*ducks for cover*

    • Narapoia451MEMBER

      It’s a fun place to live with disposable cash and a strong liver, and maybe a few less miles on the clock… for a while, before the weather just grinds you down.

      I know Europe is close but damn the day to day for 8-9 months a year in the UK is dark, damp and cold.

  3. And the cost is the largest animal cull in British history, the demise of the turkey industry and multiple shortages. And there’s the humiliation of offering 5,000 visas and the EU drivers telling the UK to get stuffed.
    Johnson has won the politics so far but he fails economics.

      • – Why anyone would believe anything Boris Johnson says is beyond me. Johnson (and his band of merry Brexiteers) are a bunch of liars who stack one lie on top of another one.
        – What would help is to write off all the debt. That would truly help the british economy.

      • – This shows 2 things:
        1)) “Our” “Unconventional Economist” has a very poor understanding of the internals of the working of capitalism.
        2)) It’s time that both “Unconventional Economist” and “Houses and Holes” abandon their (outdated) Austrian school views on how an economy works and become hard core followers of the Keynesian school of economics.

      • – You’re overlooking that this is part of the process of proponents of Brext being dragged into admitting that Brexit was a GIANT disaster.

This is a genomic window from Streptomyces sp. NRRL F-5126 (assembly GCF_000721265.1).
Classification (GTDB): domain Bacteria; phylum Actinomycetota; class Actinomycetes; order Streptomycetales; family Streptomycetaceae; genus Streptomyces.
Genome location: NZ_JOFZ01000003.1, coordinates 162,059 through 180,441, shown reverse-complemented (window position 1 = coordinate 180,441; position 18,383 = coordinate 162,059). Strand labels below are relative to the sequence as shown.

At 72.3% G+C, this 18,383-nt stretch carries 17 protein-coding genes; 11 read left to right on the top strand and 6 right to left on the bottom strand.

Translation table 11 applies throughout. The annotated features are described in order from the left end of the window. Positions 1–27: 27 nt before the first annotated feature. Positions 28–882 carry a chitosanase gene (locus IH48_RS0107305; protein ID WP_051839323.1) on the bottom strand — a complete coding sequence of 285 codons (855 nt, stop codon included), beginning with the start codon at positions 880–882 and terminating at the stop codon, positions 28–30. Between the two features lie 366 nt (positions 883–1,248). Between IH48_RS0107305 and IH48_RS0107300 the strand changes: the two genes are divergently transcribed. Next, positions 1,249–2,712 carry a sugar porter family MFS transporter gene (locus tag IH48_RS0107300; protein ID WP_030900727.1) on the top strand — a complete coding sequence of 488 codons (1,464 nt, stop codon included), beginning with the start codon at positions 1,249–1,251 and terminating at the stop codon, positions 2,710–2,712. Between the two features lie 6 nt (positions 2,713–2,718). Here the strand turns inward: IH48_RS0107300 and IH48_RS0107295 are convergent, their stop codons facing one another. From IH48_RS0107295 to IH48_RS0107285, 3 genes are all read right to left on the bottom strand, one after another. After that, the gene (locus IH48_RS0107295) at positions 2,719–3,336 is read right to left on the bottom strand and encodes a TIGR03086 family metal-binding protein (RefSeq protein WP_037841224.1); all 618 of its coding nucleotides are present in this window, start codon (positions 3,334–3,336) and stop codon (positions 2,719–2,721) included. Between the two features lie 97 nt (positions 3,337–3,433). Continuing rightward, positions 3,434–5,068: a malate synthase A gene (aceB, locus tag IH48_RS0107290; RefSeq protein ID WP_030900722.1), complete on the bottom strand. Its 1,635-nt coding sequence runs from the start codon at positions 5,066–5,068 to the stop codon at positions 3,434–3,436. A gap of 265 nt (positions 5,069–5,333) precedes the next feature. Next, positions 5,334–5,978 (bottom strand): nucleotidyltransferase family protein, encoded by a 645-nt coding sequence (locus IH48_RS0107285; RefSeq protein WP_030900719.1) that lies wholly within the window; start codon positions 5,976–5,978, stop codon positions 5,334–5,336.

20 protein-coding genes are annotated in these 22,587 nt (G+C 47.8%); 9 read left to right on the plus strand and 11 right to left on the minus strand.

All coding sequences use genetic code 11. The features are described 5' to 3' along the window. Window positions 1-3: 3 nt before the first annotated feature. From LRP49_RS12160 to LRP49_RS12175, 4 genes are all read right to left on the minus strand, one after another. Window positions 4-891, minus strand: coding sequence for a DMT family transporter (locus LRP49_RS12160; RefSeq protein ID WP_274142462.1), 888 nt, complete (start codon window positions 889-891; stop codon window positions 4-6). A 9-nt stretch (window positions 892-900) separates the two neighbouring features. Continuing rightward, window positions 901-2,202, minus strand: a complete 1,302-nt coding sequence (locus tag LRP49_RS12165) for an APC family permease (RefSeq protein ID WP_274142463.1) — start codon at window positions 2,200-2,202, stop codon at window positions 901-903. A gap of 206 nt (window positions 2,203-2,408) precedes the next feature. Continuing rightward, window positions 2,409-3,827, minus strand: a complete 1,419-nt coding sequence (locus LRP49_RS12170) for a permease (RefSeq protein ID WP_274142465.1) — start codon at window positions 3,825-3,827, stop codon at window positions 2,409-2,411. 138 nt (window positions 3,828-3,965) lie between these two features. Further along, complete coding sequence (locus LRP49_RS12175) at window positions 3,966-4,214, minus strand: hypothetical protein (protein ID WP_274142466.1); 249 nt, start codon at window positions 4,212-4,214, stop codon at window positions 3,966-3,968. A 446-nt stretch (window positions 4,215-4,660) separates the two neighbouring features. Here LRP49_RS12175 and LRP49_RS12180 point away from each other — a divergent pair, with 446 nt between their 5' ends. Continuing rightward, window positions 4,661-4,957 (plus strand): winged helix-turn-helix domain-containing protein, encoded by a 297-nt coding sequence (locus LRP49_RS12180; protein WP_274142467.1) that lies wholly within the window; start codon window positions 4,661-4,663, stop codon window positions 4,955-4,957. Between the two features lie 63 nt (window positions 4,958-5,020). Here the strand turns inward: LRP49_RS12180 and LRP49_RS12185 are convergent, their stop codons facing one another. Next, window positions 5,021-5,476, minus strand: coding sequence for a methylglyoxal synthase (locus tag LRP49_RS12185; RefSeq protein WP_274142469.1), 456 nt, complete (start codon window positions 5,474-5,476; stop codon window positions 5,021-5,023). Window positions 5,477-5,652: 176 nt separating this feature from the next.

– Already in 2016 there was “Operation Yellowhammer” (GOOGLE it). This produced a document in which the (very) detrimental impact of Brexit was laid out by government officials. There were numerous people who warned about the negative impacts (plural) of Brexit long before Brexit happened.
        – After Brexit indeed happened bit by bit the ugly truth about Brexit came out. Bit by bit the ugly predictions became reality. But the Tory government kept dragging their feet, was very reluctantly in acknowledging the ugly reality. The Tory government kept blaming e.g. the EU for all things that went wrong with Brexit (utter nonsense of course). But now unable to deny the all the shortages (e.g. petrol/gas shortages, CO2 shortages, etc. etc.) they only grudgingly are willing to accept a little more blame for the diasaster called Brexit.